Related to the heroic tales are a number of short poems from the Exeter Book which have come to be described as "elegies"[1] or "wisdom poetry".[2][3] They are lyrical and Boethian in their description of the up and down fortunes of life. Gloomy in mood is The Ruin, which tells of the decay of a once glorious city of Roman Britain (cities in Britain fell into decline after the Romans departed in the early 5th c., as the early English continued to live their rural life), and The Wanderer, in which an older man talks about an attack that happened in his youth, where his close friends and kin were all killed; memories of the slaughter have remained with him all his life. He questions the wisdom of the impetuous decision to engage a possibly superior fighting force: the wise man engages in warfare to preserve civil society, and must not rush into battle but seek out allies when the odds may be against him. This poet finds little glory in bravery for bravery's sake. The Seafarer is the story of a somber exile from home on the sea, from which the only hope of redemption is the joy of heaven. Other wisdom poems include Wulf and Eadwacer, The Wife's Lament, and The Husband's Message. King Alfred the Great wrote a wisdom poem over the course of his reign based loosely on the neoplatonic philosophy of Boethius called the Lays of Boethius.

Classical and Latin poetry

Several Old English poems are adaptations of late classical philosophical texts. The longest is a 10th century translation of Boethius' Consolation of Philosophy contained in the Cotton manuscript. Another is The Phoenix in the Exeter Book, an allegorization of the De ave phoenice by Lactantius.

Other short poems derive from the Latin bestiary tradition. Some examples include The Panther, The Whale and The Partridge.

Christian poetry

Saints' Lives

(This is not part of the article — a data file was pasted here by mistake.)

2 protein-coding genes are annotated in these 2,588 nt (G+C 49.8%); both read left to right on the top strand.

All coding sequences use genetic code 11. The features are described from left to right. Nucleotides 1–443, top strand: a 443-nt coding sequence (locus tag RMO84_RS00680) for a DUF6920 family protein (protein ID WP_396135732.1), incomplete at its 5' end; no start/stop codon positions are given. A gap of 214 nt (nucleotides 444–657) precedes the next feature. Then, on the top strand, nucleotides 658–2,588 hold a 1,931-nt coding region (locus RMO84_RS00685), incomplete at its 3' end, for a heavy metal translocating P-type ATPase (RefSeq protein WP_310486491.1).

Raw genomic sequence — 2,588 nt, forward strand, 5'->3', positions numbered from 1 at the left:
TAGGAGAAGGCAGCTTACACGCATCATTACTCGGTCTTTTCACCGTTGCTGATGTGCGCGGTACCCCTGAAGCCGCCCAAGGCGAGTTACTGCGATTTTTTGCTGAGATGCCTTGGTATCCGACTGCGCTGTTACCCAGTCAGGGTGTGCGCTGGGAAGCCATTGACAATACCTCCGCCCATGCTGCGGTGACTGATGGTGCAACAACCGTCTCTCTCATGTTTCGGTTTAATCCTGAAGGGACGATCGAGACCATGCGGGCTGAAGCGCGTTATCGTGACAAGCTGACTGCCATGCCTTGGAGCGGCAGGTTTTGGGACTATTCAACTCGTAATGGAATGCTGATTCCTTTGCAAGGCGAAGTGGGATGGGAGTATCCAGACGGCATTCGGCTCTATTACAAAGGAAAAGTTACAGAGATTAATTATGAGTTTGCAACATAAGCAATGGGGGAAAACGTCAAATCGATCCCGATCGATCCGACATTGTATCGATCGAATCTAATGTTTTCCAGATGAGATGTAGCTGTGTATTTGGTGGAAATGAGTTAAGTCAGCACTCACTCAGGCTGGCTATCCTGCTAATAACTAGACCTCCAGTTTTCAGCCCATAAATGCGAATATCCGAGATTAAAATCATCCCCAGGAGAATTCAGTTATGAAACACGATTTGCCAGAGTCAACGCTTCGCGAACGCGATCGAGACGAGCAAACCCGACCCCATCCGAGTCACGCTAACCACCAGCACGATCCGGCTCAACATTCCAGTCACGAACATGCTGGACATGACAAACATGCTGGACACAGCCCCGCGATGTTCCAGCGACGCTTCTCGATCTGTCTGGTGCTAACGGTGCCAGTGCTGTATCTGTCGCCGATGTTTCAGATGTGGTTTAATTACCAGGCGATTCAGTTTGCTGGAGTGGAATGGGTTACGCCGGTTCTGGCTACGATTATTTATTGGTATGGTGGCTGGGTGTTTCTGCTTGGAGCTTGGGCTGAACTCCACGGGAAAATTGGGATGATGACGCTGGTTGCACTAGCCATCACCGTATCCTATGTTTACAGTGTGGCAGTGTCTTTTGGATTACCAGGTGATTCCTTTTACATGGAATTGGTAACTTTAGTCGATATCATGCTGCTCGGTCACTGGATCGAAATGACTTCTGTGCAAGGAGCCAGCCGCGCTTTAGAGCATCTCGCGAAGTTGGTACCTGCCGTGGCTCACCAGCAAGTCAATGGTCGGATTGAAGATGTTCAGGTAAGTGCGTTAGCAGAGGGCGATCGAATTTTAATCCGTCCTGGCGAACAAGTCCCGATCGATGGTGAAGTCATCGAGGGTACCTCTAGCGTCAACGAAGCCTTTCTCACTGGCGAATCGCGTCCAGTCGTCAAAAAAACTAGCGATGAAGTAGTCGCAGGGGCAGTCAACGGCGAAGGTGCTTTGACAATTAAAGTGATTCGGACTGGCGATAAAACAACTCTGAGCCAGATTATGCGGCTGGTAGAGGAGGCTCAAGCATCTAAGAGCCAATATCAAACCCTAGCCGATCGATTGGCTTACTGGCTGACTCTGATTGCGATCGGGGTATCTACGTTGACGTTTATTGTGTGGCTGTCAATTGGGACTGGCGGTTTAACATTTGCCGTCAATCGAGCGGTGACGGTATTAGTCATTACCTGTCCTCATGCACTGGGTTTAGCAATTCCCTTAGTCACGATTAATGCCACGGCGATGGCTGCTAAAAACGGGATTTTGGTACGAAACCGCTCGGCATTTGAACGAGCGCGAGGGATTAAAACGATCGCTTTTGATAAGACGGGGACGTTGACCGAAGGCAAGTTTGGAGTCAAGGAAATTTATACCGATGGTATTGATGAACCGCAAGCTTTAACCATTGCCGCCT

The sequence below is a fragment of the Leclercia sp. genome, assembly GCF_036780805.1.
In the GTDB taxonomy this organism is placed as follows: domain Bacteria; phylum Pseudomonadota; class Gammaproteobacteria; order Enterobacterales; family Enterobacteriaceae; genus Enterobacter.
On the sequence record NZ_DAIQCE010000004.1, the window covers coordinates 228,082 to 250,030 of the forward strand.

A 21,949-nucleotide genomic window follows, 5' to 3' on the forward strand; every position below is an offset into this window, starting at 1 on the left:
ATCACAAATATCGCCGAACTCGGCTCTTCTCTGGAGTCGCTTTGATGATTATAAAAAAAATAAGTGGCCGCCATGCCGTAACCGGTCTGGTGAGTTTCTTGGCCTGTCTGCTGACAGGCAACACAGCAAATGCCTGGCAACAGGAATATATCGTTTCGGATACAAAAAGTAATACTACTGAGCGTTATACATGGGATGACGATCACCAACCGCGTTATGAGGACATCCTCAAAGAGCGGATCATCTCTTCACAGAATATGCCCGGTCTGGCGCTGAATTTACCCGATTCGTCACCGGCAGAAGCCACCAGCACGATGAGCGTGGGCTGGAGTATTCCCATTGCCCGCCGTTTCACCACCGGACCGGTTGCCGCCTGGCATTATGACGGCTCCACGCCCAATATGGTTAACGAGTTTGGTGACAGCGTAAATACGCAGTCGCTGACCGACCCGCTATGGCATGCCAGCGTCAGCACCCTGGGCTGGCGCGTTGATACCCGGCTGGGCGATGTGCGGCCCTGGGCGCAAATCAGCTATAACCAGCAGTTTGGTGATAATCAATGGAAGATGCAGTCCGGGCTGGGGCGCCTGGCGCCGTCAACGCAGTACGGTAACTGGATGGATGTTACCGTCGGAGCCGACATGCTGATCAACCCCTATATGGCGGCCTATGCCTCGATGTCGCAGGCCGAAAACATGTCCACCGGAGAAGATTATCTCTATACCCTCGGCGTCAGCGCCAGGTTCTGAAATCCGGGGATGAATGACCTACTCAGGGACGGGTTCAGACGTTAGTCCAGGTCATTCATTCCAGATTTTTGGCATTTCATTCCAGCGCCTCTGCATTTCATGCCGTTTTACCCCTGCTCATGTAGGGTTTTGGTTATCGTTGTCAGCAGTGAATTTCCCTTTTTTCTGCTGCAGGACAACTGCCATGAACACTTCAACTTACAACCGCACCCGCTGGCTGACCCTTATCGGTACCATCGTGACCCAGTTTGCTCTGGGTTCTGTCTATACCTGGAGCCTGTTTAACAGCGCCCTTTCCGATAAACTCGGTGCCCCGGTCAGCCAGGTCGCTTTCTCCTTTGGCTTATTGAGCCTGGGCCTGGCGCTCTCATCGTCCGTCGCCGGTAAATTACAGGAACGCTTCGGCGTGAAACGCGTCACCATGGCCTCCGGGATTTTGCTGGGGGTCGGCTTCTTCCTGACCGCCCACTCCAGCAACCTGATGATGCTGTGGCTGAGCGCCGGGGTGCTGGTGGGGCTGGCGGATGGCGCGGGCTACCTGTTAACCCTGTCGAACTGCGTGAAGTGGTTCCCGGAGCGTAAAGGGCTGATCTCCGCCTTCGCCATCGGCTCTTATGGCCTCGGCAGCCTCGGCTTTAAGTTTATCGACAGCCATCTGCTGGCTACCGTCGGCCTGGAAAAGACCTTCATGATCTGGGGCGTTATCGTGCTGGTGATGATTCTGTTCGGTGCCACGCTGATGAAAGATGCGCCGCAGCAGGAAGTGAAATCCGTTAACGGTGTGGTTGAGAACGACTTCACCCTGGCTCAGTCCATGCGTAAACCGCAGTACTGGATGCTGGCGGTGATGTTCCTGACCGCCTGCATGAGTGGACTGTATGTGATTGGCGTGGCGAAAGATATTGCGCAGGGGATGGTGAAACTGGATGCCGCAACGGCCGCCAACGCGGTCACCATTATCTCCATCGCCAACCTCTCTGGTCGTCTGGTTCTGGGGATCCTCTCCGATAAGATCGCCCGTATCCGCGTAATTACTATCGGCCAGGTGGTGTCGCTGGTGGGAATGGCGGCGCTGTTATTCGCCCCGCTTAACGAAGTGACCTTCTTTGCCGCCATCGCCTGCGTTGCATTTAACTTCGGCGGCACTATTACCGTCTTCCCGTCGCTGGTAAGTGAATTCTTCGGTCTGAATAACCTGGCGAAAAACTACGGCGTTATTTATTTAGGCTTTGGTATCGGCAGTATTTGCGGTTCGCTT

The Vercelli Book and Exeter Book contain four long narrative poems of saints' lives, or hagiography. In Vercelli are Andreas and Elene and in Exeter are Guthlac and Juliana.

Andreas is 1,722 lines long and is the closest of the surviving Old English poems to Beowulf in style and tone. It is the story of Saint Andrew and his journey to rescue Saint Matthew from the Mermedonians. Elene is the story of Saint Helena (mother of Constantine) and her discovery of the True Cross. The cult of the True Cross was popular in Anglo-Saxon England and this poem was instrumental.

Guthlac is actually two poems about English Saint Guthlac (7th century). Juliana is the story of the virgin martyr Juliana of Nicomedia.

Biblical paraphrases

The Junius manuscript contains three paraphrases of Old Testament texts. These were re-wordings of Biblical passages in Old English, not exact translations, but paraphrasing, sometimes into beautiful poetry in its own right. The first and longest is of Genesis, the second is of Exodus and the third is Daniel. The fourth and last poem, Christ and Satan, which is contained in the second part of the Junius manuscript, does not paraphrase any particular biblical book, but retells a number of episodes from both the Old and New Testament.

The Nowell Codex contains a Biblical poetic paraphrase, which appears right after Beowulf, called Judith, a retelling of the story of Judith. This is not to be confused with Ælfric's homily Judith, which retells the same Biblical story in alliterative prose.

Old English translations of Psalms 51-150 have been preserved, following a prose version of the first 50 Psalms. It is believed there was once a complete psalter based on evidence, but only the first 150 have survived.

There are a number of verse translations of the Gloria in Excelsis, the Lord's Prayer, and the Apostles' Creed, as well as a number of hymns and proverbs.

Christian poems

In addition to Biblical paraphrases are a number of original religious poems, mostly lyrical (non-narrative).

The Exeter Book contains a series of poems entitled Christ, sectioned into Christ I, Christ II and Christ III.